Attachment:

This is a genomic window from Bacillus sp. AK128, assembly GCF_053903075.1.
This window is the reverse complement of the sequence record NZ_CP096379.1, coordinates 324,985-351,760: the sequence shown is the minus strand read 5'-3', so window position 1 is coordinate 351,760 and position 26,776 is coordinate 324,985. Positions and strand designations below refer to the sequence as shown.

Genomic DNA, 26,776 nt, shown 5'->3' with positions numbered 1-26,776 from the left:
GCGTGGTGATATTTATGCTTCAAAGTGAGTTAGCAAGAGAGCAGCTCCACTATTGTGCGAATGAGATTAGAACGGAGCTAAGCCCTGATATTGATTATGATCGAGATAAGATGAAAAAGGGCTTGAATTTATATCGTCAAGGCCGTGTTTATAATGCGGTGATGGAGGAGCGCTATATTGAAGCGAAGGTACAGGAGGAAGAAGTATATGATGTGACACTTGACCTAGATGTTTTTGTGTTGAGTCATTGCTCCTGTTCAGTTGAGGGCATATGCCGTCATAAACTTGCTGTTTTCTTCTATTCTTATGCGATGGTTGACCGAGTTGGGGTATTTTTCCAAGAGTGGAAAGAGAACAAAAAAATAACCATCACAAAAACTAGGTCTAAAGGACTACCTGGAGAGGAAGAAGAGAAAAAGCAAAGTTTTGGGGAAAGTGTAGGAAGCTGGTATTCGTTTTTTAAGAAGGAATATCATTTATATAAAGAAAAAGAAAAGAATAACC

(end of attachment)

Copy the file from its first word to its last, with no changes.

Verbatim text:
This is a genomic window from Bacillus sp. AK128, assembly GCF_053903075.1.
This window is the reverse complement of the sequence record NZ_CP096379.1, coordinates 324,985-351,760: the sequence shown is the minus strand read 5'-3', so window position 1 is coordinate 351,760 and position 26,776 is coordinate 324,985. Positions and strand designations below refer to the sequence as shown.

Genomic DNA, 26,776 nt, shown 5'->3' with positions numbered 1-26,776 from the left:
GCGTGGTGATATTTATGCTTCAAAGTGAGTTAGCAAGAGAGCAGCTCCACTATTGTGCGAATGAGATTAGAACGGAGCTAAGCCCTGATATTGATTATGATCGAGATAAGATGAAAAAGGGCTTGAATTTATATCGTCAAGGCCGTGTTTATAATGCGGTGATGGAGGAGCGCTATATTGAAGCGAAGGTACAGGAGGAAGAAGTATATGATGTGACACTTGACCTAGATGTTTTTGTGTTGAGTCATTGCTCCTGTTCAGTTGAGGGCATATGCCGTCATAAACTTGCTGTTTTCTTCTATTCTTATGCGATGGTTGACCGAGTTGGGGTATTTTTCCAAGAGTGGAAAGAGAACAAAAAAATAACCATCACAAAAACTAGGTCTAAAGGACTACCTGGAGAGGAAGAAGAGAAAAAGCAAAGTTTTGGGGAAAGTGTAGGAAGCTGGTATTCGTTTTTTAAGAAGGAATATCATTTATATAAAGAAAAAGAAAAGAATAACC